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Thread: '04 R1150RT Transmission Oil Recommendation

  1. #1

    '04 R1150RT Transmission Oil Recommendation

    Hi All - What is the current thinking on what transmission oil to use on my 2004 R1150RT?

    I reviewed posts that I could find on all oilheads.
    It seems that Mobile 1 (75w140) might be better than BMW recommendation (90W?).
    I am hesitant to go to RedLine Heavy, but could quiet shifting.

    No major issues with transmission, just the normal "hard to engage 1st" at stop lights (release clutch, rev, shift) and clunking between 1-2, sometimes 3rd.
    Bike has 19K miles on it.

    Oh yes, how often do you guys change it?
    Yearly or by miles?

    Thanks in advance.
    peter
    peter
    2004 R1150RT
    Laser Sailor

  2. #2
    Liaison 20774's Avatar
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    Peter -

    Welcome to the forum! I don't think that 75w140 is the right way to go. It certainly isn't on the Airheads, which were produced alongside the Oilhead in the 1990s. I don't own an Oilhead, but I'd go with the manual which probably says GL5 75w90 or 80w90. Here's an older thread which has some discussion:

    https://forums.bmwmoa.org/showthread...nance-Schedule

    There are a few other threads in the Similar Threads pane at the bottom of the screen.
    Kurt -- Forum Liaison ---> Resources and Links Thread <---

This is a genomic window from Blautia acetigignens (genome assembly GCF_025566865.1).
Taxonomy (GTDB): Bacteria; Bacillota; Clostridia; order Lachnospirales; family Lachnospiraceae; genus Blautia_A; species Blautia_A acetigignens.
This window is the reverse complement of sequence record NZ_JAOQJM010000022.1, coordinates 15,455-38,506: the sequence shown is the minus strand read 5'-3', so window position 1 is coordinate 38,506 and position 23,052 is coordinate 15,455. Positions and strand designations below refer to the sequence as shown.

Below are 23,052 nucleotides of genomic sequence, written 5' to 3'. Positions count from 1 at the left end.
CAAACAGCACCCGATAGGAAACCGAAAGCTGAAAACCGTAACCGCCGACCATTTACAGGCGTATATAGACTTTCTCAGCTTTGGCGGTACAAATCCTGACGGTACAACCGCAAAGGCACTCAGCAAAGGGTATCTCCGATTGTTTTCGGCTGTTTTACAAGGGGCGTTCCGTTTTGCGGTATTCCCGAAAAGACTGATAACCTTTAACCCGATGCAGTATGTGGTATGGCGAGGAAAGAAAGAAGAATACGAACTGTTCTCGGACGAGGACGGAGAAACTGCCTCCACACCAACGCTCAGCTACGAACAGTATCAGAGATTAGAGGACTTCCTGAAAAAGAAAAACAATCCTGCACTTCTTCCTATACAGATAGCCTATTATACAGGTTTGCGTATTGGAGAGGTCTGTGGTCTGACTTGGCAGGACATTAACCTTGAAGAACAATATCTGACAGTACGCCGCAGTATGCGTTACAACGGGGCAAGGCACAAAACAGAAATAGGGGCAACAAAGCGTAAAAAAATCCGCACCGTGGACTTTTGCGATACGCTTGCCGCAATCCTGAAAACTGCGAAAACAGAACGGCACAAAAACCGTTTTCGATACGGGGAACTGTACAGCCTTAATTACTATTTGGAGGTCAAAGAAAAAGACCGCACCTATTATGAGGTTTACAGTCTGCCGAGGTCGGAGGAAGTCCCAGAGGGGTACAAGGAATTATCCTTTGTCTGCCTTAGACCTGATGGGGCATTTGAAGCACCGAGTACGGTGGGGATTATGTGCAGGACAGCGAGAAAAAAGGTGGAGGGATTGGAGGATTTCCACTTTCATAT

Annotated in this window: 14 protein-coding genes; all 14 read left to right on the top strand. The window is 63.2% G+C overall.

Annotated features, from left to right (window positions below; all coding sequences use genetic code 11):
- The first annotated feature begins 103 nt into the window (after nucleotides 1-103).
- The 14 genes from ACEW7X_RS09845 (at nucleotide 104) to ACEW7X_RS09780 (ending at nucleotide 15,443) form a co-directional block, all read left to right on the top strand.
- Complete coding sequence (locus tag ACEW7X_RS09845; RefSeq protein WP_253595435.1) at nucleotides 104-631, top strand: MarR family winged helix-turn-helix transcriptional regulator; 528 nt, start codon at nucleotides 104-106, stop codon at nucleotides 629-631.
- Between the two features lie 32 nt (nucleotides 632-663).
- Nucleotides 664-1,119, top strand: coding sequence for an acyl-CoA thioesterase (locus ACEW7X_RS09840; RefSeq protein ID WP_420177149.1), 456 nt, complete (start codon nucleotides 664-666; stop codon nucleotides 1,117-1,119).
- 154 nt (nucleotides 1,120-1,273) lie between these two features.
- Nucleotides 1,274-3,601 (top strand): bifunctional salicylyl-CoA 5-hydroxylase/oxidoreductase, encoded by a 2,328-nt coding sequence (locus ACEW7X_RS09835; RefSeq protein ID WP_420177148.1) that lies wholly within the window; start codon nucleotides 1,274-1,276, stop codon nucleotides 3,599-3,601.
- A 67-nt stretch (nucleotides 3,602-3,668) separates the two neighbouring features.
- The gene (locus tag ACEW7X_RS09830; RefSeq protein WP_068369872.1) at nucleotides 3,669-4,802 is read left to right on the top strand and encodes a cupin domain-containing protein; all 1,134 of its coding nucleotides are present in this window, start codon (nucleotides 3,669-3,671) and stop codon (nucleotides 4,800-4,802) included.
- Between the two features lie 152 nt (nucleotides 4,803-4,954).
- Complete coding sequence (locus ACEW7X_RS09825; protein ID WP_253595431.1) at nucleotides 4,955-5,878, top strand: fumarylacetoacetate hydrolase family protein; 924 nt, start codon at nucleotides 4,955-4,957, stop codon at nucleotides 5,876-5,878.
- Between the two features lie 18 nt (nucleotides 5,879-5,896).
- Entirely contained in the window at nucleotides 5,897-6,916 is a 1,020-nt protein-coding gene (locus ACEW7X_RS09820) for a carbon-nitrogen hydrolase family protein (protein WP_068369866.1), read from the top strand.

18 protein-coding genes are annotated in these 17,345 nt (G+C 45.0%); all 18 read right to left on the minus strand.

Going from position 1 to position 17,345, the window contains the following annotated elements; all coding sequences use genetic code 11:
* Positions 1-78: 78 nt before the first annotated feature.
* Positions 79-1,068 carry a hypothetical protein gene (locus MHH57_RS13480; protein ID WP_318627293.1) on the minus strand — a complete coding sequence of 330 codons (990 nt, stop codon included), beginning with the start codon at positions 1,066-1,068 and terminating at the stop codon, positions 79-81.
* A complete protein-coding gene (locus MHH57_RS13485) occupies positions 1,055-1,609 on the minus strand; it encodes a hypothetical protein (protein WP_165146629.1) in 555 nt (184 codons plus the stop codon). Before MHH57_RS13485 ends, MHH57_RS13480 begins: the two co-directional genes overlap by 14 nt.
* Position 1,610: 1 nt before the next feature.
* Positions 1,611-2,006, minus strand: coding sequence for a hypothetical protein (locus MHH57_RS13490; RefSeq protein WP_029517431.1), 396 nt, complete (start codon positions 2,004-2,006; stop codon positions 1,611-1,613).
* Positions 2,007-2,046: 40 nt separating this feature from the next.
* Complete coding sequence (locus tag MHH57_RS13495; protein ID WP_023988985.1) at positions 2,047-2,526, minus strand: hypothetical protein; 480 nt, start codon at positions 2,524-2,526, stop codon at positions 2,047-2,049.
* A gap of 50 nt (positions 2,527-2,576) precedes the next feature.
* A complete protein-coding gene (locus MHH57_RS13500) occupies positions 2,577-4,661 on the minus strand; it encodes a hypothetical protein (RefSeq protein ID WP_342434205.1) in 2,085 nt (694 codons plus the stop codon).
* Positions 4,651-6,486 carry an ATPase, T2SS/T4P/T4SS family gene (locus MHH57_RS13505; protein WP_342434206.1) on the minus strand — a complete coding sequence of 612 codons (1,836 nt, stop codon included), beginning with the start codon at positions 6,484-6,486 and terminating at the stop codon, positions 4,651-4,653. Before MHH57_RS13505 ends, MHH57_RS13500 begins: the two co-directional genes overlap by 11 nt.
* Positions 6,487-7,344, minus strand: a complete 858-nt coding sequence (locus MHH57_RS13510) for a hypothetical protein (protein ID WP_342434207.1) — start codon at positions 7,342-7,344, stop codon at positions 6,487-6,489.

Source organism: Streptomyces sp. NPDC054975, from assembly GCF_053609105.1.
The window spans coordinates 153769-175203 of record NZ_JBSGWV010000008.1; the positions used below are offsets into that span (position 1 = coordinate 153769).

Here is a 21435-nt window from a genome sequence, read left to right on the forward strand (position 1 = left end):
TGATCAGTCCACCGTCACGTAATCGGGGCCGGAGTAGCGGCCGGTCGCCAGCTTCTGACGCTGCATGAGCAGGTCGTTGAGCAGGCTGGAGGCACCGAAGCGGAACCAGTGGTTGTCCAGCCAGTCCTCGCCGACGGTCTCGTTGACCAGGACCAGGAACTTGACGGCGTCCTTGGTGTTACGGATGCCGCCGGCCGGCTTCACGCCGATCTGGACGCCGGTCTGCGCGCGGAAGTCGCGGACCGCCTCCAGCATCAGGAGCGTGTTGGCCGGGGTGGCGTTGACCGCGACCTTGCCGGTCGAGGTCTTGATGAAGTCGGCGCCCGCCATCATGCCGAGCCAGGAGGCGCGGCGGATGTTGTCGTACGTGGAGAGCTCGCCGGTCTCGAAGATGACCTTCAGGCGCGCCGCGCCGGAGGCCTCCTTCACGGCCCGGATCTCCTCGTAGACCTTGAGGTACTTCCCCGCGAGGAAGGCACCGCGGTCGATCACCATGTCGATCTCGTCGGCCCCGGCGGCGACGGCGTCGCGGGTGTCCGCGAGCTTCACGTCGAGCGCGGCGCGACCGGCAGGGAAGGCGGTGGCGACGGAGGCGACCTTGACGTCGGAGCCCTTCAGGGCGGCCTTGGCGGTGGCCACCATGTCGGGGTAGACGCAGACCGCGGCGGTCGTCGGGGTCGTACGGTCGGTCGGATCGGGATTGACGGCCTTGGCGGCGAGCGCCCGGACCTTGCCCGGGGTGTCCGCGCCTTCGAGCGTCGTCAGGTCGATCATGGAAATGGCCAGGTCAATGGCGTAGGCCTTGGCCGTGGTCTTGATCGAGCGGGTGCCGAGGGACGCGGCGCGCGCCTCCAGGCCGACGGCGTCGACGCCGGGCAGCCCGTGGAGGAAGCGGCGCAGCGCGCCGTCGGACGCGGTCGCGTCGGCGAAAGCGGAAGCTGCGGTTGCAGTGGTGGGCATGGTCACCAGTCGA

'78 R100/7 & '69 R69S & '52 R25/2
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  3. #3
    Quoting myself from 2013:


    Finally, and most importantly - gear oil. The basic spec for both the transmission and final drive is 90wt GL5 rated gear oil.

    For transmissions only: 80w90 and 75w140 are specified as acceptable.

    For final drives: 80w90 is specified as acceptable.

    I have found these specifications in the factory manuals for at least 20 different year/model Oilheads and K bikes and have found no other believable specifications for such bikes. One CD, for one year K1200LT differed but was changed backt the following year.

    I find it ironic than a person who is using an out-of-spec lubricant in the final drive had a ball bearing failure at 39,000 miles. A review of technical literature regarding ball bearings makes it pretty clear that oil viscosity, operating temperature, bearing clearances, and loading are critical to proper bearing function and to bearing life. Oil that is either too thin or too thick is detrimental.

    Specifically, oil that is too thick may, under certain conditions, "wedge" out in front of the rolling balls. This leads to inadequate oil between the balls and the races. This allows the balls and races to go "metal to metal" which is not supposed to happen. This causes fractures and pitting in the hard races and sure impending death for the bearing. This by the way is the failure mode for the vast majority of reported final drive failures.

    For all final drives prior to the introduction of the "big hole" drives on the K bikes and R1200, if anybody including a dealer puts 75w140 in a final drive they are not in accordance with the specifications no matter what they say, or how earnestly they say it. And in my carefully considered opinion it does matter and is detrimental to the final drive.

    While there are undoubtedly several factors involved in the many final drive failures, improper lubricant is clearly one of them. Others include shimmed to tight (inadequate bearing clearances for the oil), shimmed too loose (pounding), impact loads from sharp bumps (GS bikes anyone?), and excess loading (two-up K1200LT with full camping/touring gear). I would note that proper gear oil providing optimal cushioning can mitigate some, but not all, of the hazards imposed by the other factors.